Australian Dollar hits Six-Week Low

November 18, 2021
Australian Dollar hits Six-Week Low November 18, 2021 Lennox Hamilton

On Wednesday, the Australian dollar fell to about 0.726 versus the US dollar, a level not seen since early October, as the latest wage growth figures simply met market expectations, frustrating traders who had been counting on robust results opposed to central bank estimates. Australian salaries increased by 2.2 percent year on year in the third quarter, matching expert estimates but falling short of the rate that policymakers feel would merit an increase in interest rates.

The Reserve Bank of Australia restated in the minutes of its most recent policy meeting that it is willing to be patient until wage and inflation objectives are fulfilled, and that a rate rise in 2024 remains the key case. In his inflation talk on Tuesday, RBA governor Philip Lowe also said that current data and estimates do not necessitate a hike in the cash rate in 2022.

Australia’s seasonally adjusted wage price index increased by 2.2 percent year on year in Q3 2021, after a 1.7 percent rise in Q2. This was the highest reading since Q1 2020, as business conditions improved after the COVID-19 epidemic. Wages in the private sector grew (2.4 percent vs. 1.9 percent in Q2), continuing the trend of rise that began with the series low in Q3 2020.

Meanwhile, the public sector’s growth rate has remained lower than the private sector’s, with this being the first increase in the annual rate since Q1 2020. (1.7 percent vs 1.3 percent). Annual pay increase in original terms varied from 1.2 percent for the utilities industry to 3.4 percent for professional, scientific, and technical services across sectors. Tasmania had the greatest annual salary growth rate (2.7 percent) among states and territories, while South Australia had the lowest (1.8 percent). On a quarterly basis, the wage price index increased 0.6 percent in Q3, up from 0.4 percent in Q2 and above the expectation of 0.5 percent.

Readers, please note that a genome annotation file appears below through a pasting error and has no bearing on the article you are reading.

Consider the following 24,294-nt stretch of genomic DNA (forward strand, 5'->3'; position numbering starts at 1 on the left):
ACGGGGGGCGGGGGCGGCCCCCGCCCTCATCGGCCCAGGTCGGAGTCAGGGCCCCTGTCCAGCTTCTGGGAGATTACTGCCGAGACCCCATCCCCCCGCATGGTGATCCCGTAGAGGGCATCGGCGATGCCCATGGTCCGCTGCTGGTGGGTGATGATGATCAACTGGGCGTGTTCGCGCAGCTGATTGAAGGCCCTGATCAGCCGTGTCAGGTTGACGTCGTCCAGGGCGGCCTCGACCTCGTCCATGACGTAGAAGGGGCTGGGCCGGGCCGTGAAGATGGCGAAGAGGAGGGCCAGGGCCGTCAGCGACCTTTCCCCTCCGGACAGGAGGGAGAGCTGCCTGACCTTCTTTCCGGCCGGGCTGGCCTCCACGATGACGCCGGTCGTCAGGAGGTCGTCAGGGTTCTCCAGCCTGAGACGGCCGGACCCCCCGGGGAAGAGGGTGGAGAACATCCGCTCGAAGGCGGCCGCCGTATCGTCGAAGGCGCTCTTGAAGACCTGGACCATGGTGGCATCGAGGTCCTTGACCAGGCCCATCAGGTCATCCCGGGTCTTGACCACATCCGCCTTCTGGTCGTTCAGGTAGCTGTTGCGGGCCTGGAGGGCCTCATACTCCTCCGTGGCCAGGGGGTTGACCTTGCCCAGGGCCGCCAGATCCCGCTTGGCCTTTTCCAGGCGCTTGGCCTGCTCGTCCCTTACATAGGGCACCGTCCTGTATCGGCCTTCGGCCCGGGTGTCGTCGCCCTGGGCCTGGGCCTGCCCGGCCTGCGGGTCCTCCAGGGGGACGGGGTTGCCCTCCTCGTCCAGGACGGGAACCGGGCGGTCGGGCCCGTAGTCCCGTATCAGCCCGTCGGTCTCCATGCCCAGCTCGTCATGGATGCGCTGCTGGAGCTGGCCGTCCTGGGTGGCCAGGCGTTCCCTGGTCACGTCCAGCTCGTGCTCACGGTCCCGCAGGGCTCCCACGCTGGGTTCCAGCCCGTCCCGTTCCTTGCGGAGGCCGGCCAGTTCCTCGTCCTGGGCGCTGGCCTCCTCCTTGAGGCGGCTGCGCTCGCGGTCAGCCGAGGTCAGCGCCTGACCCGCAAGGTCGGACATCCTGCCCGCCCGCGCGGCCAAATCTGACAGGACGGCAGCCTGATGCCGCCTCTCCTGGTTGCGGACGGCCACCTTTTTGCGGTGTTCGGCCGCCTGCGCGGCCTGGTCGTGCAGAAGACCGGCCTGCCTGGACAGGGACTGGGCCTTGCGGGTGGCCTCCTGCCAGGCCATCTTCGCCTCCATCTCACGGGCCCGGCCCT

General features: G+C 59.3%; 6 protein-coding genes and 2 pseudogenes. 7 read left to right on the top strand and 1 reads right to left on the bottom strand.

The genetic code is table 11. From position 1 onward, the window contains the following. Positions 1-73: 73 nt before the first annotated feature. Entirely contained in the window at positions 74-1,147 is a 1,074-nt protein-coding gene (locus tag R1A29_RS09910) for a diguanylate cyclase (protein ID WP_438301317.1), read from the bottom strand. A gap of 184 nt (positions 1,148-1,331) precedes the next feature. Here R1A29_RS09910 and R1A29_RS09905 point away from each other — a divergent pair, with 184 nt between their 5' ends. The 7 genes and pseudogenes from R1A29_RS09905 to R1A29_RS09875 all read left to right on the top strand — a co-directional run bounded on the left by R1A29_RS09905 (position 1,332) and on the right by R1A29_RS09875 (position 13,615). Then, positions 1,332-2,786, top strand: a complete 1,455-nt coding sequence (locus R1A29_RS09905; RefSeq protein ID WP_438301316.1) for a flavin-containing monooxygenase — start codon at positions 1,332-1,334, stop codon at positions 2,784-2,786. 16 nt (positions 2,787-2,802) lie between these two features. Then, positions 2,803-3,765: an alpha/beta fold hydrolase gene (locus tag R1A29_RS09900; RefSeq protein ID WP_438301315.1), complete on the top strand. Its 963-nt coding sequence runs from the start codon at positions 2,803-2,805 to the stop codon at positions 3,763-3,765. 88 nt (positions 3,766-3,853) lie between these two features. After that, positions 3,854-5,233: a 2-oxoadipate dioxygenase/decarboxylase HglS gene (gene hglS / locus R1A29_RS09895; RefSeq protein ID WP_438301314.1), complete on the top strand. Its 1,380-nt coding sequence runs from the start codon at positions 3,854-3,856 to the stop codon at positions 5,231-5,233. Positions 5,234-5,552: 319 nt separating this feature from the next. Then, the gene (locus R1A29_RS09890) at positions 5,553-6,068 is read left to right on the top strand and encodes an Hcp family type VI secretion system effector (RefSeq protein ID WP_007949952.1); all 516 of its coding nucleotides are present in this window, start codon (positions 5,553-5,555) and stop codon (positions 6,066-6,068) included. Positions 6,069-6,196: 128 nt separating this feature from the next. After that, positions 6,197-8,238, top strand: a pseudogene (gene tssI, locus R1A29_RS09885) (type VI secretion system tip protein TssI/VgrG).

During its November meeting, the Reserve Bank of Australia abolished the 0.1 percent yield goal on the April 2024 government bond and dropped its previous prediction that rates would not increase until 2024. Simultaneously, officials maintained the cash rate at a record low of 0.1 percent for the 12th month in a row, while continuing to purchase government bonds at a rate of A$4 billion per week until at least mid-February 2022.

The RBA said that the decision to discontinue the yield objective reflects economic strengthening and faster-than-expected progress toward the inflation goal. “The board is willing to be patient, with the central projection calling for underlying inflation to be no higher than 21/2 percent by the end of 2023 and wage growth to be modest.”

Since last week, when statistics indicated core inflation had surged into the RBA’s 2-3 percent target zone, the RBA has been under pressure to shift direction. Meanwhile, Governor Philip Lowe said that the most recent data and predictions did not support a rate hike in 2022.

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